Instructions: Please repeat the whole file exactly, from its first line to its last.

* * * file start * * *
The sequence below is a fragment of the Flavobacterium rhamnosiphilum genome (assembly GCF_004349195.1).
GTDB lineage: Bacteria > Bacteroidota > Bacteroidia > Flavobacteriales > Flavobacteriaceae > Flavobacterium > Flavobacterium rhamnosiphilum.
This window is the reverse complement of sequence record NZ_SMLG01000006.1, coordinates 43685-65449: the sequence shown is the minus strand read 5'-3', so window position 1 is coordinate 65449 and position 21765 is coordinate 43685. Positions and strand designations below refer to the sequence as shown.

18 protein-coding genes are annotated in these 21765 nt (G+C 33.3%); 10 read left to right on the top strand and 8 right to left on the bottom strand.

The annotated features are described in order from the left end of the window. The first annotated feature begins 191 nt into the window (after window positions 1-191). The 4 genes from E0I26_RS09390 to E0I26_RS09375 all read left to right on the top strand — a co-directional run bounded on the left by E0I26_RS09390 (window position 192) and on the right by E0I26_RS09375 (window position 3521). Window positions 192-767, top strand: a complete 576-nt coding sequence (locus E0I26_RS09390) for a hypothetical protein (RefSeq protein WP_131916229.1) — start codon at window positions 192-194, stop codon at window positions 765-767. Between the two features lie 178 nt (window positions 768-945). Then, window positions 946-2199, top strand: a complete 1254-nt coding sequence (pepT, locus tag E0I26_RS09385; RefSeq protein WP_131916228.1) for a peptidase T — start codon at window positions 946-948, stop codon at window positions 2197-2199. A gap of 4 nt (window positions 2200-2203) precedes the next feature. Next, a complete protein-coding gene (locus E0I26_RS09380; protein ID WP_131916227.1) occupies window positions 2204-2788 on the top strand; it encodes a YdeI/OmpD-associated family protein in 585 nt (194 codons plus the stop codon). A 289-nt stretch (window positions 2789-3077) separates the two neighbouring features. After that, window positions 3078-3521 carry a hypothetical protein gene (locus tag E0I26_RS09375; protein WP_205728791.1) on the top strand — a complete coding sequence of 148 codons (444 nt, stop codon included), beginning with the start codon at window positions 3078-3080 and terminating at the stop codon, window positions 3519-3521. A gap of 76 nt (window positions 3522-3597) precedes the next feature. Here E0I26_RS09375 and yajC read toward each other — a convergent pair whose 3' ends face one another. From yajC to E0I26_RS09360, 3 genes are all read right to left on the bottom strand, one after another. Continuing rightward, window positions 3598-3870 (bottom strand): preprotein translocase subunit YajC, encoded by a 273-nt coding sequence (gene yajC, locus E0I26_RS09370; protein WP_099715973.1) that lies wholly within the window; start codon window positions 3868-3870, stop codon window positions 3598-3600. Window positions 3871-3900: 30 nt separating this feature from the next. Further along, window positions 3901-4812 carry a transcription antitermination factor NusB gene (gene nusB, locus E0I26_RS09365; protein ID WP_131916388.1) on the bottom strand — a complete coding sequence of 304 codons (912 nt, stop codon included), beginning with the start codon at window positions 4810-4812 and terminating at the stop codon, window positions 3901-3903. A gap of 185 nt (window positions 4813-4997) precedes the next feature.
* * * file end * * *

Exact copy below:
The sequence below is a fragment of the Flavobacterium rhamnosiphilum genome (assembly GCF_004349195.1).
GTDB lineage: Bacteria > Bacteroidota > Bacteroidia > Flavobacteriales > Flavobacteriaceae > Flavobacterium > Flavobacterium rhamnosiphilum.
This window is the reverse complement of sequence record NZ_SMLG01000006.1, coordinates 43685-65449: the sequence shown is the minus strand read 5'-3', so window position 1 is coordinate 65449 and position 21765 is coordinate 43685. Positions and strand designations below refer to the sequence as shown.

18 protein-coding genes are annotated in these 21765 nt (G+C 33.3%); 10 read left to right on the top strand and 8 right to left on the bottom strand.

The annotated features are described in order from the left end of the window. The first annotated feature begins 191 nt into the window (after window positions 1-191). The 4 genes from E0I26_RS09390 to E0I26_RS09375 all read left to right on the top strand — a co-directional run bounded on the left by E0I26_RS09390 (window position 192) and on the right by E0I26_RS09375 (window position 3521). Window positions 192-767, top strand: a complete 576-nt coding sequence (locus E0I26_RS09390) for a hypothetical protein (RefSeq protein WP_131916229.1) — start codon at window positions 192-194, stop codon at window positions 765-767. Between the two features lie 178 nt (window positions 768-945). Then, window positions 946-2199, top strand: a complete 1254-nt coding sequence (pepT, locus tag E0I26_RS09385; RefSeq protein WP_131916228.1) for a peptidase T — start codon at window positions 946-948, stop codon at window positions 2197-2199. A gap of 4 nt (window positions 2200-2203) precedes the next feature. Next, a complete protein-coding gene (locus E0I26_RS09380; protein ID WP_131916227.1) occupies window positions 2204-2788 on the top strand; it encodes a YdeI/OmpD-associated family protein in 585 nt (194 codons plus the stop codon). A 289-nt stretch (window positions 2789-3077) separates the two neighbouring features. After that, window positions 3078-3521 carry a hypothetical protein gene (locus tag E0I26_RS09375; protein WP_205728791.1) on the top strand — a complete coding sequence of 148 codons (444 nt, stop codon included), beginning with the start codon at window positions 3078-3080 and terminating at the stop codon, window positions 3519-3521. A gap of 76 nt (window positions 3522-3597) precedes the next feature. Here E0I26_RS09375 and yajC read toward each other — a convergent pair whose 3' ends face one another. From yajC to E0I26_RS09360, 3 genes are all read right to left on the bottom strand, one after another. Continuing rightward, window positions 3598-3870 (bottom strand): preprotein translocase subunit YajC, encoded by a 273-nt coding sequence (gene yajC, locus E0I26_RS09370; protein WP_099715973.1) that lies wholly within the window; start codon window positions 3868-3870, stop codon window positions 3598-3600. Window positions 3871-3900: 30 nt separating this feature from the next. Further along, window positions 3901-4812 carry a transcription antitermination factor NusB gene (gene nusB, locus E0I26_RS09365; protein ID WP_131916388.1) on the bottom strand — a complete coding sequence of 304 codons (912 nt, stop codon included), beginning with the start codon at window positions 4810-4812 and terminating at the stop codon, window positions 3901-3903. A gap of 185 nt (window positions 4813-4997) precedes the next feature.